"I think all barriers for male circumcision should be removed," Tobian said.
Dr. Brad Lerner, chief medical officer at MedStar Union Memorial Hospital, called the Hopkins study powerful.
He said he has seen infections in men who are uncircumcised and who may not clean under the folds of the skin well enough. Some men get conditions where the foreskin tightens or scars and won't move. Lerner has recommended circumcision in older patients who have health issues.
He agreed with the Hopkins researchers that states should fund circumcisions.
"If you have a population that takes care of themselves, that does perform excellent hygiene and performs safe sexual practices, they will have lower risk," Lerner said. "We're talking more about Medicaid population which may not be as health-conscious, and that is a concern."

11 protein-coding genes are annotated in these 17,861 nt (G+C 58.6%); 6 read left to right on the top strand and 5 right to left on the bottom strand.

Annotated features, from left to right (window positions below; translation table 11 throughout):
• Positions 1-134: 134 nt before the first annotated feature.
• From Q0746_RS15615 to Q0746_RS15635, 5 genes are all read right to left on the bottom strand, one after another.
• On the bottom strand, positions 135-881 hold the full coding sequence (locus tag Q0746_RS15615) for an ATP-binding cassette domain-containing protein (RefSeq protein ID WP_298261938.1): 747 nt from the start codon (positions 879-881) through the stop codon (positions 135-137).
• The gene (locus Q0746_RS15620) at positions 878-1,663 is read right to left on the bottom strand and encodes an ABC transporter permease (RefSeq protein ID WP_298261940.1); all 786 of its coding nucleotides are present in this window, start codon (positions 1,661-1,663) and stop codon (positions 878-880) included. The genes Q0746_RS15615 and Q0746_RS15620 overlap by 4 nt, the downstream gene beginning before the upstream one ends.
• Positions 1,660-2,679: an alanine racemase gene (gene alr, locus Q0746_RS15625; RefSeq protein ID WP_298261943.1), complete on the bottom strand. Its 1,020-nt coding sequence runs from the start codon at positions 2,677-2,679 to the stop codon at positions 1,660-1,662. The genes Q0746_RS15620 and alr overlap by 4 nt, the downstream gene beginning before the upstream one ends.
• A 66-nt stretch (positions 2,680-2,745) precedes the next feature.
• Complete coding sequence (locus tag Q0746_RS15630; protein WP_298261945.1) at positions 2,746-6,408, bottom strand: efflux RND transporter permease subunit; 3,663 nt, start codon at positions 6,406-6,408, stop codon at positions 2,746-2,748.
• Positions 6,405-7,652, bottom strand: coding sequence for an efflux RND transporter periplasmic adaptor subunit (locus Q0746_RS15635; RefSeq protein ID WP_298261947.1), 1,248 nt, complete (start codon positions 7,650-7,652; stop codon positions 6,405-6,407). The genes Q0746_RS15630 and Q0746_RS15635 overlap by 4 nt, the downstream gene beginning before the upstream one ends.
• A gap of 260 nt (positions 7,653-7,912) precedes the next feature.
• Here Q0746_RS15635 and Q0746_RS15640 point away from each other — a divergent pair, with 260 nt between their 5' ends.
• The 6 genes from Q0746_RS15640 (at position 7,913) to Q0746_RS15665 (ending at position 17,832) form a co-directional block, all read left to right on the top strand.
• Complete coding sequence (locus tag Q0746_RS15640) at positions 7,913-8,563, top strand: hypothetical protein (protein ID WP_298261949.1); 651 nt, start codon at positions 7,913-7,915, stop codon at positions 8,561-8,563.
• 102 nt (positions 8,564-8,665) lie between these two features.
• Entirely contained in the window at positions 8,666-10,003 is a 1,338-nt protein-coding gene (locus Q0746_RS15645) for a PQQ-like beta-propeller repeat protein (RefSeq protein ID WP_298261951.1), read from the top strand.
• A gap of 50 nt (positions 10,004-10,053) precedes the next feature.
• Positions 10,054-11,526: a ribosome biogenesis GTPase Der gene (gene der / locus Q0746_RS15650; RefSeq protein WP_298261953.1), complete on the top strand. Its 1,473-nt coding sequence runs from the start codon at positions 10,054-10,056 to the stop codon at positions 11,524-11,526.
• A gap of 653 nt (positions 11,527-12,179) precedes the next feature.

Dr. Richard Colgan of the University of Maryland School of Medicine said he leaves the decision of circumcision up to the parents.
"Certainly, I don't think this is a slam-dunk, carte blanche to now strong-arm parents to get their children circumcised," said Colgan, an associate professor and a doctor in family medicine. "It is one of several pieces of information that can be used by families to make the decision that is right for them."
By The Numbers
•79 percent of U.S. males babies born were circumcised (1970s and 1980s)
•54.7 percent of U.S. male babies born were circumcised (2010)
•10 percent of European men circumcised
•18 states don't cover circumcisions under Medicaid
•$2 billion is how much uncircumcised males have cost American medical system